Match fixing, bribery, extortion! Corruption! Has the Supreme Court opened Pandora’s Box of illicit activity with Monday’s historic ruling?
In case you’re living under a rock, SCOTUS decided that the 1992 federal anti-sports gambling law is unconstitutional, which now gives individual states the right to allow sports betting. That’s a win for the 10th Amendment type who wants the independence to spend his or her own money as they see fit, while the federal government focuses on more important things, like governing the country. I think we call those people Libertarians. Or are they moderate Republicans? Actually, I’ve been told by the comments section to stick to sports, so let’s stick to sports before we anger the “Paul Jolovitz Fan Club President.”
You’ll see states begin to roll out programs immediately while leagues like the NBA look to monetize the ruling. It makes sense for every organization to embrace this and find ways to turn the inevitability into a positive, but the NFL seems committed to being a bit hard-headed, at least for now:
NFL sticking with their position that, above all, sports gambling is harmful to its game. pic.twitter.com/IXVqwL4BJQ
— Darren Rovell (@darrenrovell) May 14, 2018
My first thought is that legalized sports betting will bring new audiences to the game, much like fantasy football did for the NFL. People who otherwise did not give a shit about the Jaguars vs. the Titans would at least tune in to see whether Blake Bortles would throw three touchdowns or three interceptions. Likewise, people who don’t care about the WNBA or MLS might explore a lower-level league in an effort to unearth a money-making strategy. Maybe the degenerate who frequents SugarHouse Casino might put their money into sports instead of Craps once Pennsylvania rolls out a program.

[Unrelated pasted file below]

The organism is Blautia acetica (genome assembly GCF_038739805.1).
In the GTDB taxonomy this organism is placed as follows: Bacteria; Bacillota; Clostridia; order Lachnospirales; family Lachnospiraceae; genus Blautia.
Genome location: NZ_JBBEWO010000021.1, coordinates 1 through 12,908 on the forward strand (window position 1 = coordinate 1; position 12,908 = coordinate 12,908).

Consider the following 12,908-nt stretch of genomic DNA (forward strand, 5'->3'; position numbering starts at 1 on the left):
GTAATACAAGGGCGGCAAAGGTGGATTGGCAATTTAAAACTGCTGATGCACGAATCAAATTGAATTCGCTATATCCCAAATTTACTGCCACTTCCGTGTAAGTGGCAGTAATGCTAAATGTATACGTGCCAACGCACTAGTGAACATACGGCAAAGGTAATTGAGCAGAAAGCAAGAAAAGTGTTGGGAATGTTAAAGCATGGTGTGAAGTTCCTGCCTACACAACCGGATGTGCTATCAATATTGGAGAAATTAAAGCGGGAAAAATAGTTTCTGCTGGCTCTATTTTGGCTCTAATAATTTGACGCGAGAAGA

The flip side is that some people think this opens the door for more scandal from within. More Pete Rose types. Think about the NWSL player who only makes $55,000 a year who might be enticed by the ability to bet against herself and then half-ass the on-field effort. Think about the referees who could exhibit a tight whistle or just not blow it at all in the dying seconds of a close game.
The short answer to all of that is that corruption already exists in sports and always has. I mentioned Rose. How about Havertown’s very own Tim Donaghy?